THE LIMEHOUSE GOLEM (15)
THE LIMEHOUSE GOLEM (15)
Run time: 109 Mins
Director: Juan Carlos Medina
Cast: Bill Nighy, Douglas Booth, Olivia Cooke, Daniel Mays, Eddie Marsan, Amelia Crouch, Sam Reid, Adam Brown, Morgan Watkins, Clive Brunt, Henry Goodman, Maria Valverde
Synopsis: Victorian London is gripped with fear as a serial killer is on the loose and leaving cryptic messages written in the blood of his victims. With few leads and increasing public pressure, Scotland Yard assigns the case to Inspector Kildare, a seasoned detective who has a sneaking suspicion that he’s being set up to fail. Faced with a long list of suspects, Kildare must rely on help from a witness to stop the murders and bring the maniac to justice.
Showing in: 2D
Directed by Juan Carlos Medina and based on the 1994 bestseller ‘Dan Leno and the Limehouse Golem’ by Peter Ackroyd, this film is brilliantly adapted by screenwriter Jane Goldman and vivaciously played by an impressive ensemble cast. It’s a twisty-turny, dark thriller that keeps the viewer guessing till the end.
Set on the unforgiving, squalid streets of Victorian London in 1880, mainly in the atmospheric Gothic Limehouse district, the mise-en-scene is impressively creepy.
In a baroque, grandiose music hall, the capital’s most renowned performer Dan Leno (Douglas Booth) performs a monologue, thrilling his dedicated audience with the ghastly fate of a young woman who had once adorned that very stage, his dear friend Elizabeth Cree (Olivia Cooke). The beguiling songstress is facing her imminent death by hanging, accused of murdering her husband John Cree (Sam Reid). Lizzie’s death seems inevitable, until Detective Inspector John Kildare (Bill Nighy) is assigned to the case of the Limehouse Golem – a nefarious, calculating serial killer, who murders innocent, unconnected victims, leaving behind barely identifiable corpses – and his distinctive signature in blood.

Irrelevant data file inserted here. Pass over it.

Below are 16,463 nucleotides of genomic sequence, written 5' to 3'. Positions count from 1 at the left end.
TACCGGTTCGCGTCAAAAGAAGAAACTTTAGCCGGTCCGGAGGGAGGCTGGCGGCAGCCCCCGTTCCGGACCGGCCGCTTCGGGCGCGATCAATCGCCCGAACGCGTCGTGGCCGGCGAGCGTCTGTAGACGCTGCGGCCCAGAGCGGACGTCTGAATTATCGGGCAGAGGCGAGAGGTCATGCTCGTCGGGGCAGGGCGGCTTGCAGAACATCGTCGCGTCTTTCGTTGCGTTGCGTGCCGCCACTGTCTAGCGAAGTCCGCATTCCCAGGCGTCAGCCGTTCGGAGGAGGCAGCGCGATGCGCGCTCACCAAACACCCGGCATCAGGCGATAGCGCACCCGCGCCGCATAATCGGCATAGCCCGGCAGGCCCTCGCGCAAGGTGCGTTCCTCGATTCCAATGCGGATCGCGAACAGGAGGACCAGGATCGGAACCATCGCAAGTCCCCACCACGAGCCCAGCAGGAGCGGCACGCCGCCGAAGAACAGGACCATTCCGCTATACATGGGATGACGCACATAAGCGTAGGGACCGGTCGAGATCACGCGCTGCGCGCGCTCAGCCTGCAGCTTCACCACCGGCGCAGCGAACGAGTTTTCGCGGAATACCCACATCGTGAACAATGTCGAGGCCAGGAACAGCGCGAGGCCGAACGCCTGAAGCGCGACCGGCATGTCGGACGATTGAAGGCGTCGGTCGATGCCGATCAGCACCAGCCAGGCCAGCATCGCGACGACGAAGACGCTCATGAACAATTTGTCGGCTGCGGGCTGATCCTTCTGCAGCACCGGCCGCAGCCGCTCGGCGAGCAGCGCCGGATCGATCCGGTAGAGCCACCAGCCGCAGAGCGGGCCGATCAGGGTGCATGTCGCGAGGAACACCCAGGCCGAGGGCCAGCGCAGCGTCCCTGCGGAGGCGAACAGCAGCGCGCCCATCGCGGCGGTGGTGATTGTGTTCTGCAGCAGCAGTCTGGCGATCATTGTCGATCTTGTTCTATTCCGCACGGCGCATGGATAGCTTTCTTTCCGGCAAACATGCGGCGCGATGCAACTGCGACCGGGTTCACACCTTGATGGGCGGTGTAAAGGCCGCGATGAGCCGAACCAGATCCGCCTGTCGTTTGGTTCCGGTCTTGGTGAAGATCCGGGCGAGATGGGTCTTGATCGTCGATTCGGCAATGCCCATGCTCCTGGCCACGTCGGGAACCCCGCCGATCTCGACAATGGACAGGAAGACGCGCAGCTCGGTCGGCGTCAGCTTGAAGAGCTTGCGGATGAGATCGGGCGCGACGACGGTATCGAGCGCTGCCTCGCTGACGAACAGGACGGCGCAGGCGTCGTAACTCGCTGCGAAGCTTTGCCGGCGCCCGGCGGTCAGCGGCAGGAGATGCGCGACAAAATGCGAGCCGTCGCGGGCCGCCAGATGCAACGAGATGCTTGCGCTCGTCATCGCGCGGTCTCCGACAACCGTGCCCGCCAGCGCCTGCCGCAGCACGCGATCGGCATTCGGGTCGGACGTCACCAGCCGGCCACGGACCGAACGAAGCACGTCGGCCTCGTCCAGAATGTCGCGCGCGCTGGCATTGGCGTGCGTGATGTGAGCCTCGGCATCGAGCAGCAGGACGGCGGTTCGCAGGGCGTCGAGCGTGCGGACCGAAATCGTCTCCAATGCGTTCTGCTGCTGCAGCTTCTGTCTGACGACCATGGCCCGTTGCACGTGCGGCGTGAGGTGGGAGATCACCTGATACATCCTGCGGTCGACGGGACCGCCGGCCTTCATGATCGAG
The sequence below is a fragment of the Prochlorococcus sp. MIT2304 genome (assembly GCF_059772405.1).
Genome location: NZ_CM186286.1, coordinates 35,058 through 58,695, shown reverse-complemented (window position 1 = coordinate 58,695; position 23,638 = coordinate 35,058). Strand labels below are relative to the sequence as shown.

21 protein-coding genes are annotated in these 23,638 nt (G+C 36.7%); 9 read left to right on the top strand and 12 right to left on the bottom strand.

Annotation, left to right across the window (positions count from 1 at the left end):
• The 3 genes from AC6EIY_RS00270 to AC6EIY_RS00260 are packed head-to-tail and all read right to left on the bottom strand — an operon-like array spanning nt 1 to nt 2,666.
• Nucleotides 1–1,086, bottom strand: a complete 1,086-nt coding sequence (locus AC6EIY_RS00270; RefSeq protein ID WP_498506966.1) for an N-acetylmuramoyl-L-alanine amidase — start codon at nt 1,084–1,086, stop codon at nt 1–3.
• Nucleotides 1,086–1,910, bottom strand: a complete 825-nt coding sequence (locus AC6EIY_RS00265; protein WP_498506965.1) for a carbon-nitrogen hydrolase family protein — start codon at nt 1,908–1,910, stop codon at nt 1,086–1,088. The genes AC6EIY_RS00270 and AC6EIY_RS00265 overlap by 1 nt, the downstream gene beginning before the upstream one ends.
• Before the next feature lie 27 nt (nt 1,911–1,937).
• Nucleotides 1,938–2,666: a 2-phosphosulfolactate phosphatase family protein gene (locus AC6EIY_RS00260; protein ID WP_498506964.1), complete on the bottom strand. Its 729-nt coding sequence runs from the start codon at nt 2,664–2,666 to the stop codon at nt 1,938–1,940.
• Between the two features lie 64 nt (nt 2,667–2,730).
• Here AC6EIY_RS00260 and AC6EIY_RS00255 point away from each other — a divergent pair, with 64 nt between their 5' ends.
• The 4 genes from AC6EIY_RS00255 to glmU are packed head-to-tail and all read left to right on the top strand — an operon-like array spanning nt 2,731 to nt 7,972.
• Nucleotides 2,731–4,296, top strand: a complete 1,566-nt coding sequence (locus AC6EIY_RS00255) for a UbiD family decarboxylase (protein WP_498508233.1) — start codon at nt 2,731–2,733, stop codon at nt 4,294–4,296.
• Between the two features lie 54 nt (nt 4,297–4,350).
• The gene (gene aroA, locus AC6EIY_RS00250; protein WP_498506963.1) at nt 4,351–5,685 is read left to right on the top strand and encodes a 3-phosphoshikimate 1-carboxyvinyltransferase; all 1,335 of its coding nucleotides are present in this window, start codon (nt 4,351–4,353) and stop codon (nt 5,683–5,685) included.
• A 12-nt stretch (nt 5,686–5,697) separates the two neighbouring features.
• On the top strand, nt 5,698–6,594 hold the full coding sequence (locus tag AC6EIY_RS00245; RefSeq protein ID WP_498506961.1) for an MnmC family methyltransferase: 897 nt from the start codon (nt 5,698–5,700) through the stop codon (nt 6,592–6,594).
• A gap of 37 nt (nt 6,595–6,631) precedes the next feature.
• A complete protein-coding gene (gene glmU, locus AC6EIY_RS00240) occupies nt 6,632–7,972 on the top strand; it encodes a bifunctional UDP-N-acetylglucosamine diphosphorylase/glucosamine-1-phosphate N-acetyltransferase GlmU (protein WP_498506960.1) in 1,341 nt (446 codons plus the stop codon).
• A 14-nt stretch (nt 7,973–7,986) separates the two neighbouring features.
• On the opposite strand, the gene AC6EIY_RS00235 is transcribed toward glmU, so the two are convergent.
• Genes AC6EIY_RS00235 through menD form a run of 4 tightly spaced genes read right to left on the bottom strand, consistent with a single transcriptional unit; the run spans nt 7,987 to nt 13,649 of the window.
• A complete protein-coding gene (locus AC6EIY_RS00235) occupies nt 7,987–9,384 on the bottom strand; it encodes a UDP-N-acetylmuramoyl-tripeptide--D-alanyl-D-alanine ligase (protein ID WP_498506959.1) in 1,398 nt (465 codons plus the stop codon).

It’s a complex plot involving the oppression of women, class tensions, anti-semitism, homoerotic suspicions, opium dens and politicking at the Yard.
Rumours about Kildare’s sexuality (“not the marrying kind”) have apparently stymied his career. Although he feels he is being set up, and with the help of dependable and down-to-earth Constable Flood (Daniel Mays), he soon puts four potential readers at the British Library in the frame – novelist George Gissing (Morgan Watkins), philosopher Karl Marx (Henry Goodman), music hall favourite Dan Leno (Douglas Booth) and the enigmatic John Cree (Sam Reid).
Bill Nighy is on top form as the unsmiling Kildare, desperately trying to save Lizzie from the noose and bring a maniac to justice. An impressively quirky British film, well worth a visit.
Images courtesy of LIONSGATE